Damian Lillard Talks Adjustment To Milwaukee, Stotts, Giannis, More

Speaking to Chris Mannix of SI.com, Damian Lillard acknowledged that his first season in Milwaukee has been a “real transition” and remains a “work in progress.” While his – and the Bucks‘ – performance on the court has been the focus of that adjustment period, the eight-time All-Star guard noted that the personal aspect of the move has been challenging too.

“Being away from my kids is tough,” said Lillard, who filed for divorce in October. “In Portland, my life was set up. My mom was down the street; my brother was the other way down the street. My sister was down the street. My kids in school. Just my whole life was set up perfectly right there. It was a great situation. So just leaving that behind alone is a lot. And then you add the basketball side to it and that is what it is.”

After spending the first 11 years of his NBA career with the Trail Blazers, Lillard doesn’t have the same sort of life outside of basketball in Milwaukee that he did in Portland, he admitted when Mannix asked him about his routine.

“Bro, go to practice, go home, watch boxing, play video games,” Lillard said. “Man, I type in (boxing website) FightHype on YouTube 100 times and be praying for something new to be on there. Seriously, I don’t have much of a life. But that’s what comes with making a big boy decision. You got to be down for that and figure it out.”

Here are a few more highlights from Lillard’s conversation with Mannix, which was conducted just before the All-Star break (and before the Bucks’ recent three-game winning streak):

  • Lillard said that the season hasn’t gone quite as smoothly as he might’ve envisioned after he made his preseason debut back in October, but that he believes the ups and downs the Bucks have experienced will ultimately be good for the team. “I thought we were going to be how Boston is right now,” he told Mannix. “But I think what I’ve learned is that some things take time, especially stuff that has reward in the end. You can’t come into it and think that it’s just going to be all peaches and cream. … We’ve had adversity hit our team two or three different times and we’ve managed to still be a top-three team in the East with a lot of games to go and still being far away from reaching what we could be and what we should be. And since Doc (Rivers) has gotten here, we’ve kind of shuffled some things around and set kind of a new foundation of things that’s really encouraging.”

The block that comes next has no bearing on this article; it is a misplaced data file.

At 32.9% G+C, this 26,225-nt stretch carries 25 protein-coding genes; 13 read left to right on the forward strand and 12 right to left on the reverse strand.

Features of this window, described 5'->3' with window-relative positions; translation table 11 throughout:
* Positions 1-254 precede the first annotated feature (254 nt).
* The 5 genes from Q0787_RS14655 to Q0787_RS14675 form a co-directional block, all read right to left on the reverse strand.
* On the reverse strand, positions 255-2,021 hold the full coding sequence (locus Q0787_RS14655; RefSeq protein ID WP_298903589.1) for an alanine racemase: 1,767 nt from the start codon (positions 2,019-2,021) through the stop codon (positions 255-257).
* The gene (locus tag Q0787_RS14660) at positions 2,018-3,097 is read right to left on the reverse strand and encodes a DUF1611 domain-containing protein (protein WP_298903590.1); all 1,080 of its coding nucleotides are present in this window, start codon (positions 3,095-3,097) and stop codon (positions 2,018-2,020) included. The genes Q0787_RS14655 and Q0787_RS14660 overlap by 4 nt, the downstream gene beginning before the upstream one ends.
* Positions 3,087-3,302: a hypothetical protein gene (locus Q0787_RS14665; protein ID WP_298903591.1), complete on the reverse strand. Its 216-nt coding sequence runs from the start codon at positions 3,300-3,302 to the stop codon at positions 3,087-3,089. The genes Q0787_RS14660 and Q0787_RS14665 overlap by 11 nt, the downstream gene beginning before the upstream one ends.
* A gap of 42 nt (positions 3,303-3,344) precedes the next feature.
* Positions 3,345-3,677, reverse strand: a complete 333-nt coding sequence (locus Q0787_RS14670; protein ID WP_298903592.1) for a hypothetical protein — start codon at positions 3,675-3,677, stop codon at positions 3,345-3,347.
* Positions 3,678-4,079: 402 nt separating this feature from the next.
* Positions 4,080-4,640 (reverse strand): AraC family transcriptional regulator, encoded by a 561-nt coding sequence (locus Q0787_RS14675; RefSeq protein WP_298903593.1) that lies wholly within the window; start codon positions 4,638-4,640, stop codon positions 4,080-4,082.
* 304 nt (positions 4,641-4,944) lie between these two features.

• Having Terry Stotts on the Bucks’ coaching staff created a level of comfort and familiarity for Lillard that went away when the former Trail Blazers head coach resigned from his assistant position before the regular season began. “Now I’m like, O.K., what’s this play?’ I was kind of in the figuring out stage,” Lillard said of the period following Stotts’ exit. “So when you don’t really know stuff like the back of your hand, it is hard to direct traffic and be telling people, ‘I want you right here or there.’ Point guards, especially veteran point guards, man, we play the game differently than a young talented point guard. We are just manipulating everything. And that’s hard to do for the team and for yourself when you’re just trying to learn.”
  • Citing the Nuggets duo of Jamal Murray and Nikola Jokic as an aspirational example, Lillard said that he and Giannis Antetokounmpo have a strong relationship and want to continue to improve their on-court chemistry to reach that championship level. “(Murray and Jokic) played together for six or seven years. They don’t even think about it no more,” Lillard said. “But in the beginning, they struggled. Jokic would have his moments and then Jamal Murray would struggle and then he would have his moments and then it would take away from him. And then once they figured it out, they went out there and won it.”
  • Lillard “absolutely” believes that the Bucks are capable of winning a title this spring: “I’d be the first to tell you it’s been a challenging year, but the kind of person I am, when stuff like this start happening, I start thinking there’s a reward coming. That’s how I think because I do s–t the right way. I don’t change. I don’t mistreat people. I don’t cheat my process. I still go to the gym at night. I do my stuff, my body, I do everything. I did think we’d be rolling a lot sooner than this. But I know we can get there.”
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